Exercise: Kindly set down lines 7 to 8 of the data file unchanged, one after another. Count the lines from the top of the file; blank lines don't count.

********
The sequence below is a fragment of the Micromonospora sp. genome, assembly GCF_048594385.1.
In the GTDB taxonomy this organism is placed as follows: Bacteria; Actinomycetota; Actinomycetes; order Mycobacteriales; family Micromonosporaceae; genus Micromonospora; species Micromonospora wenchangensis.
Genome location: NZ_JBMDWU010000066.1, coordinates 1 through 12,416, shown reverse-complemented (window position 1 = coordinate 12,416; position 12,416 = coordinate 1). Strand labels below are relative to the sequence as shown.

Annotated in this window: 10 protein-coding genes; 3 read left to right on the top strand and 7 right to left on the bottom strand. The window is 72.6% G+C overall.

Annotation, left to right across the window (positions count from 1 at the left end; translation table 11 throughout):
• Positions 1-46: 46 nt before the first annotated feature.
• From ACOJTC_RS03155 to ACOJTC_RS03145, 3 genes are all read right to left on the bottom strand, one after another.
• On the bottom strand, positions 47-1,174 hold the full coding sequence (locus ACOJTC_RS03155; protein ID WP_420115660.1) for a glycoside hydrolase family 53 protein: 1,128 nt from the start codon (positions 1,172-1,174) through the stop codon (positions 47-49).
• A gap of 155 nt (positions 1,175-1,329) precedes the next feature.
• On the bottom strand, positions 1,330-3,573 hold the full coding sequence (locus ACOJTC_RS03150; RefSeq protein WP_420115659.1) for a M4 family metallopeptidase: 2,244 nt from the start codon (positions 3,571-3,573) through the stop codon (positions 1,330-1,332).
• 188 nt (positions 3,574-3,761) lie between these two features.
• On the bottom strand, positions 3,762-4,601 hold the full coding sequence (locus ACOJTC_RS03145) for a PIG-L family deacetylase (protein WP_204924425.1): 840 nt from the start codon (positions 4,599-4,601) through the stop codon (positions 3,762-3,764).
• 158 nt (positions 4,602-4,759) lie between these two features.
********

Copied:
• From ACOJTC_RS03155 to ACOJTC_RS03145, 3 genes are all read right to left on the bottom strand, one after another.
• On the bottom strand, positions 47-1,174 hold the full coding sequence (locus ACOJTC_RS03155; protein ID WP_420115660.1) for a glycoside hydrolase family 53 protein: 1,128 nt from the start codon (positions 1,172-1,174) through the stop codon (positions 47-49).